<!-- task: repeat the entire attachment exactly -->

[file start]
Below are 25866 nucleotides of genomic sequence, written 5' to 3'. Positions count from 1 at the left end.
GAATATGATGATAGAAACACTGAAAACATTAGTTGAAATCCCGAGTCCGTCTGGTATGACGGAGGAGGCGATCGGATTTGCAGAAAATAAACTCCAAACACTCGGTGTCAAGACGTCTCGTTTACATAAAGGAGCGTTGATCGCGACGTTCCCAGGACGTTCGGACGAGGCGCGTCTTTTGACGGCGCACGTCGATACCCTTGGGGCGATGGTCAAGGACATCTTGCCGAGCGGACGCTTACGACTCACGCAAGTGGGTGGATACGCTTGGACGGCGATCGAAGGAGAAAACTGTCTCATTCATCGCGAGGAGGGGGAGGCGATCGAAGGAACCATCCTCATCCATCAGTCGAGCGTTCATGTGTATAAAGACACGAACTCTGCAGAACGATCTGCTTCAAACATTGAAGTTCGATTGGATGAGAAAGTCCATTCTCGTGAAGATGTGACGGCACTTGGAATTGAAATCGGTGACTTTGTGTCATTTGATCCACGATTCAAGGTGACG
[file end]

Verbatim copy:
Below are 25866 nucleotides of genomic sequence, written 5' to 3'. Positions count from 1 at the left end.
GAATATGATGATAGAAACACTGAAAACATTAGTTGAAATCCCGAGTCCGTCTGGTATGACGGAGGAGGCGATCGGATTTGCAGAAAATAAACTCCAAACACTCGGTGTCAAGACGTCTCGTTTACATAAAGGAGCGTTGATCGCGACGTTCCCAGGACGTTCGGACGAGGCGCGTCTTTTGACGGCGCACGTCGATACCCTTGGGGCGATGGTCAAGGACATCTTGCCGAGCGGACGCTTACGACTCACGCAAGTGGGTGGATACGCTTGGACGGCGATCGAAGGAGAAAACTGTCTCATTCATCGCGAGGAGGGGGAGGCGATCGAAGGAACCATCCTCATCCATCAGTCGAGCGTTCATGTGTATAAAGACACGAACTCTGCAGAACGATCTGCTTCAAACATTGAAGTTCGATTGGATGAGAAAGTCCATTCTCGTGAAGATGTGACGGCACTTGGAATTGAAATCGGTGACTTTGTGTCATTTGATCCACGATTCAAGGTGACG